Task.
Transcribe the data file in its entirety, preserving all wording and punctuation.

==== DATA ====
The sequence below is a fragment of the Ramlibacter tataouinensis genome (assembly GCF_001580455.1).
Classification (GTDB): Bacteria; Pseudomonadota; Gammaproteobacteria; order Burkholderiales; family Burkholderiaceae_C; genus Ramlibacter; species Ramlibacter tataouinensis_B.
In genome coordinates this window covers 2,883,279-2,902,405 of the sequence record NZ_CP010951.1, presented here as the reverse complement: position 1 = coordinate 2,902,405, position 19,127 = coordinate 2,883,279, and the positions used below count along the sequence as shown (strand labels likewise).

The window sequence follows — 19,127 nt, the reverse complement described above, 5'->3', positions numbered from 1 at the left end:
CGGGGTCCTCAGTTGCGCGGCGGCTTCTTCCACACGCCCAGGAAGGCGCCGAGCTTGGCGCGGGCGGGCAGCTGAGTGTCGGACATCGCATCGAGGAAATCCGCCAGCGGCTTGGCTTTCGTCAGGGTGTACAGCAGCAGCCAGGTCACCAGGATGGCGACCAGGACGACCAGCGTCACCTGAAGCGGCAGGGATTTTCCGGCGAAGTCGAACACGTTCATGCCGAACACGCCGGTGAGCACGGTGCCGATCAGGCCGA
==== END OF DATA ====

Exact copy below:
The sequence below is a fragment of the Ramlibacter tataouinensis genome (assembly GCF_001580455.1).
Classification (GTDB): Bacteria; Pseudomonadota; Gammaproteobacteria; order Burkholderiales; family Burkholderiaceae_C; genus Ramlibacter; species Ramlibacter tataouinensis_B.
In genome coordinates this window covers 2,883,279-2,902,405 of the sequence record NZ_CP010951.1, presented here as the reverse complement: position 1 = coordinate 2,902,405, position 19,127 = coordinate 2,883,279, and the positions used below count along the sequence as shown (strand labels likewise).

The window sequence follows — 19,127 nt, the reverse complement described above, 5'->3', positions numbered from 1 at the left end:
CGGGGTCCTCAGTTGCGCGGCGGCTTCTTCCACACGCCCAGGAAGGCGCCGAGCTTGGCGCGGGCGGGCAGCTGAGTGTCGGACATCGCATCGAGGAAATCCGCCAGCGGCTTGGCTTTCGTCAGGGTGTACAGCAGCAGCCAGGTCACCAGGATGGCGACCAGGACGACCAGCGTCACCTGAAGCGGCAGGGATTTTCCGGCGAAGTCGAACACGTTCATGCCGAACACGCCGGTGAGCACGGTGCCGATCAGGCCGA